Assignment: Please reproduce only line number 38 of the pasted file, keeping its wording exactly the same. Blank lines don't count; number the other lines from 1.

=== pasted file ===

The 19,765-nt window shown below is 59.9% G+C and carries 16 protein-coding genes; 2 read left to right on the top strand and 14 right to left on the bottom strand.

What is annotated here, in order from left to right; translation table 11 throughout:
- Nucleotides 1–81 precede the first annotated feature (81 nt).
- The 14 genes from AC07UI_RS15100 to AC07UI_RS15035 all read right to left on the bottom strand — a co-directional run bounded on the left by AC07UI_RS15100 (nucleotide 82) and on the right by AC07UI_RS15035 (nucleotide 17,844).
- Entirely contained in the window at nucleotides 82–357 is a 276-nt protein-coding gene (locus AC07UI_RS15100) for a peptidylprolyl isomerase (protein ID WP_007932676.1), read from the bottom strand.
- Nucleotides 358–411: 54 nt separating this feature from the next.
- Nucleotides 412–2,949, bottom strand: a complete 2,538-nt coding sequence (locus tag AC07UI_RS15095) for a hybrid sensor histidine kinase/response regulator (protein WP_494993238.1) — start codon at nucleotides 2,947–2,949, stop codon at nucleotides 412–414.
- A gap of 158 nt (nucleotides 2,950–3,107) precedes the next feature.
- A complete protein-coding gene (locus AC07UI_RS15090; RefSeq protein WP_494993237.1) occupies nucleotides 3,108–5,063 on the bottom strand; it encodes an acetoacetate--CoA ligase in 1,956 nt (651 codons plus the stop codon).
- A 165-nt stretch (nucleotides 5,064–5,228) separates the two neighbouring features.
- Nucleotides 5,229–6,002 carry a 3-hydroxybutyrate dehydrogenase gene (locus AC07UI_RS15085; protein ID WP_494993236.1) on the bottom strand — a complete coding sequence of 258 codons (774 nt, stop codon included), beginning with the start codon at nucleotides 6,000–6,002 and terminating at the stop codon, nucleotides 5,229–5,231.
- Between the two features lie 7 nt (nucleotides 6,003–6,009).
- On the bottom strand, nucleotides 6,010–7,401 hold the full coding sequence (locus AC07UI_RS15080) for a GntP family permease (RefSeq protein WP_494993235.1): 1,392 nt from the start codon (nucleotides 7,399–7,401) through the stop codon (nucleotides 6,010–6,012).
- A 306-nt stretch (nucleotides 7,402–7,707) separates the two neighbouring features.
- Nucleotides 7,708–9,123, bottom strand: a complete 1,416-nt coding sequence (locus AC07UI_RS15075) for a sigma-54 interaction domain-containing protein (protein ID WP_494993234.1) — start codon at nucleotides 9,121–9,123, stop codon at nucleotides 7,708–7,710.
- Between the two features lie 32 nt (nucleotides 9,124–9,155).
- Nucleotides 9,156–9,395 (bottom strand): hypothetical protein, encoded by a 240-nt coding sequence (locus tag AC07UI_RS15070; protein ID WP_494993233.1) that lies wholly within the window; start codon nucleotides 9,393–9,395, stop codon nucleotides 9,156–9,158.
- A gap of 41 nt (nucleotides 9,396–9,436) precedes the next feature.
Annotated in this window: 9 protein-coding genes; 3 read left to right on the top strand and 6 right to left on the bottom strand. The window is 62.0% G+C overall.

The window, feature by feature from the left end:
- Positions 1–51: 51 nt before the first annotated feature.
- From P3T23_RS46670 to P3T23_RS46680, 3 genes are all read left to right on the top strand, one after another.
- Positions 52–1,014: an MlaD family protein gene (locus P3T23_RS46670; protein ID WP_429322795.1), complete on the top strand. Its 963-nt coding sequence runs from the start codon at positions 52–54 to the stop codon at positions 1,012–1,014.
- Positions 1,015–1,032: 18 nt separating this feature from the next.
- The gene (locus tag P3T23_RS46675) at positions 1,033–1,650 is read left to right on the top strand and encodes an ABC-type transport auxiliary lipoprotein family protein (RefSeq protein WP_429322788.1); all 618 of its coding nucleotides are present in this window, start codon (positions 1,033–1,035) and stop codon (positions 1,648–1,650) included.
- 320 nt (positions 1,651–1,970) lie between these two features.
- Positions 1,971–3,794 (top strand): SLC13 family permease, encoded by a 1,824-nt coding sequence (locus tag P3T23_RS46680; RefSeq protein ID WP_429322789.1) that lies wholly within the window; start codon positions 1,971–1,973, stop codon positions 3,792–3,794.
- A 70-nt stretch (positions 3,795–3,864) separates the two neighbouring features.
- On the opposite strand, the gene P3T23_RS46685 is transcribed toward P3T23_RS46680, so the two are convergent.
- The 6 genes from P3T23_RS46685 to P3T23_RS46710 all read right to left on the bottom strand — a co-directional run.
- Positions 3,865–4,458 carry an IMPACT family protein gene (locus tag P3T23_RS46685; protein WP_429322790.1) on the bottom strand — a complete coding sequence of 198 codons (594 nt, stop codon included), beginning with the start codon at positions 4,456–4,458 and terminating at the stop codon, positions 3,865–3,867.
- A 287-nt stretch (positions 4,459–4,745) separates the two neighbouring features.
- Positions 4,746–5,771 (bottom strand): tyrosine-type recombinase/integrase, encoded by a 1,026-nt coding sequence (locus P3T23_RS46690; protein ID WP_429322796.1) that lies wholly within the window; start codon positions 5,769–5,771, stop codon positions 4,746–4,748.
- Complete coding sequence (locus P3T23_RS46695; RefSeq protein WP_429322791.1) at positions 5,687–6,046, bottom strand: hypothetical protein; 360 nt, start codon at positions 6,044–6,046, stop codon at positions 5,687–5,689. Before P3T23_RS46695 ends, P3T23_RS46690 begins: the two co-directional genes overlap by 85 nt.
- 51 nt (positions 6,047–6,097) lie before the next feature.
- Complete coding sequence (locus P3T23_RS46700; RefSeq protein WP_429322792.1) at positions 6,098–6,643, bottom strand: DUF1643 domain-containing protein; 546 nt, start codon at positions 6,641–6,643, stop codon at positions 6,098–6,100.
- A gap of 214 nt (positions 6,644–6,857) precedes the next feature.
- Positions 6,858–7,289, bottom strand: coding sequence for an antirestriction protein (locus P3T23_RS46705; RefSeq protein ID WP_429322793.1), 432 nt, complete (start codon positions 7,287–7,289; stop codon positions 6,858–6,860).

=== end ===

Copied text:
- Positions 6,858–7,289, bottom strand: coding sequence for an antirestriction protein (locus P3T23_RS46705; RefSeq protein ID WP_429322793.1), 432 nt, complete (start codon positions 7,287–7,289; stop codon positions 6,858–6,860).